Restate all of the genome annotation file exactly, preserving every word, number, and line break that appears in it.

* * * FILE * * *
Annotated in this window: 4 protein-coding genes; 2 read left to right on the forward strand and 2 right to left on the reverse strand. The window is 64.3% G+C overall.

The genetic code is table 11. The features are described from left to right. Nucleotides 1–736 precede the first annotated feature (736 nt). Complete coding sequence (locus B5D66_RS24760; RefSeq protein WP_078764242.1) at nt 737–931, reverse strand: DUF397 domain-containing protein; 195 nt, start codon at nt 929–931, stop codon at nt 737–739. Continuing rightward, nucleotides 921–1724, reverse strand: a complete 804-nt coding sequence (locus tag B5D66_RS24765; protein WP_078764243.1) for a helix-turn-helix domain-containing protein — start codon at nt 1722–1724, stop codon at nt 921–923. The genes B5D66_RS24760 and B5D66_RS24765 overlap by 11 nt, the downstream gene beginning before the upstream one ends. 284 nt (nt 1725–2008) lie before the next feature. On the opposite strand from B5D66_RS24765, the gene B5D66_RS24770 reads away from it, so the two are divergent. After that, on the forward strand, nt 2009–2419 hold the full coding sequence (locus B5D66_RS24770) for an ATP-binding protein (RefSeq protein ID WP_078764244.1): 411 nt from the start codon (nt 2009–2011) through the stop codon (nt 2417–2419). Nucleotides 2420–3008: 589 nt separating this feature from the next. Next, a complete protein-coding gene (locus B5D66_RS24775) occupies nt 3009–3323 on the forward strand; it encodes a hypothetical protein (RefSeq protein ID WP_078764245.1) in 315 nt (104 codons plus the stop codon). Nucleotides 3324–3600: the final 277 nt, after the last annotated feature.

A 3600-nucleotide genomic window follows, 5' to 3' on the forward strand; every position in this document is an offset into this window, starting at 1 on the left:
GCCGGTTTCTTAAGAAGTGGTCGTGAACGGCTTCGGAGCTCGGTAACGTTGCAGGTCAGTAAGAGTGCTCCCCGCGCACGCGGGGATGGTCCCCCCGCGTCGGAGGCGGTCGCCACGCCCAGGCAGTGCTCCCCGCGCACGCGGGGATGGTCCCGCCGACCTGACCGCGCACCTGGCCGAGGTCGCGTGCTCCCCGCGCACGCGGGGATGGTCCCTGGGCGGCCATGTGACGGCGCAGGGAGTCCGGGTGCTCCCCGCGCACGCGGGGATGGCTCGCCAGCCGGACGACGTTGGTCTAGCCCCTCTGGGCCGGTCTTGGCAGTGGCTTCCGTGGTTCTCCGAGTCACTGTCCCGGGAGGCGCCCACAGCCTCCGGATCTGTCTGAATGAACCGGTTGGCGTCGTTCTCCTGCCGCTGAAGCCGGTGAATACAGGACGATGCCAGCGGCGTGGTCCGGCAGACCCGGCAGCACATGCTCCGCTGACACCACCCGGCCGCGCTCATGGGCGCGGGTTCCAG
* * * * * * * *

Annotated in this window: 4 protein-coding genes; 2 read left to right on the forward strand and 2 right to left on the reverse strand. The window is 64.3% G+C overall.

The genetic code is table 11. The features are described from left to right. Nucleotides 1–736 precede the first annotated feature (736 nt). Complete coding sequence (locus B5D66_RS24760; RefSeq protein WP_078764242.1) at nt 737–931, reverse strand: DUF397 domain-containing protein; 195 nt, start codon at nt 929–931, stop codon at nt 737–739. Continuing rightward, nucleotides 921–1724, reverse strand: a complete 804-nt coding sequence (locus tag B5D66_RS24765; protein WP_078764243.1) for a helix-turn-helix domain-containing protein — start codon at nt 1722–1724, stop codon at nt 921–923. The genes B5D66_RS24760 and B5D66_RS24765 overlap by 11 nt, the downstream gene beginning before the upstream one ends. 284 nt (nt 1725–2008) lie before the next feature. On the opposite strand from B5D66_RS24765, the gene B5D66_RS24770 reads away from it, so the two are divergent. After that, on the forward strand, nt 2009–2419 hold the full coding sequence (locus B5D66_RS24770) for an ATP-binding protein (RefSeq protein ID WP_078764244.1): 411 nt from the start codon (nt 2009–2011) through the stop codon (nt 2417–2419). Nucleotides 2420–3008: 589 nt separating this feature from the next. Next, a complete protein-coding gene (locus B5D66_RS24775) occupies nt 3009–3323 on the forward strand; it encodes a hypothetical protein (RefSeq protein ID WP_078764245.1) in 315 nt (104 codons plus the stop codon). Nucleotides 3324–3600: the final 277 nt, after the last annotated feature.

A 3600-nucleotide genomic window follows, 5' to 3' on the forward strand; every position in this document is an offset into this window, starting at 1 on the left:
GCCGGTTTCTTAAGAAGTGGTCGTGAACGGCTTCGGAGCTCGGTAACGTTGCAGGTCAGTAAGAGTGCTCCCCGCGCACGCGGGGATGGTCCCCCCGCGTCGGAGGCGGTCGCCACGCCCAGGCAGTGCTCCCCGCGCACGCGGGGATGGTCCCGCCGACCTGACCGCGCACCTGGCCGAGGTCGCGTGCTCCCCGCGCACGCGGGGATGGTCCCTGGGCGGCCATGTGACGGCGCAGGGAGTCCGGGTGCTCCCCGCGCACGCGGGGATGGCTCGCCAGCCGGACGACGTTGGTCTAGCCCCTCTGGGCCGGTCTTGGCAGTGGCTTCCGTGGTTCTCCGAGTCACTGTCCCGGGAGGCGCCCACAGCCTCCGGATCTGTCTGAATGAACCGGTTGGCGTCGTTCTCCTGCCGCTGAAGCCGGTGAATACAGGACGATGCCAGCGGCGTGGTCCGGCAGACCCGGCAGCACATGCTCCGCTGACACCACCCGGCCGCGCTCATGGGCGCGGGTTCCAG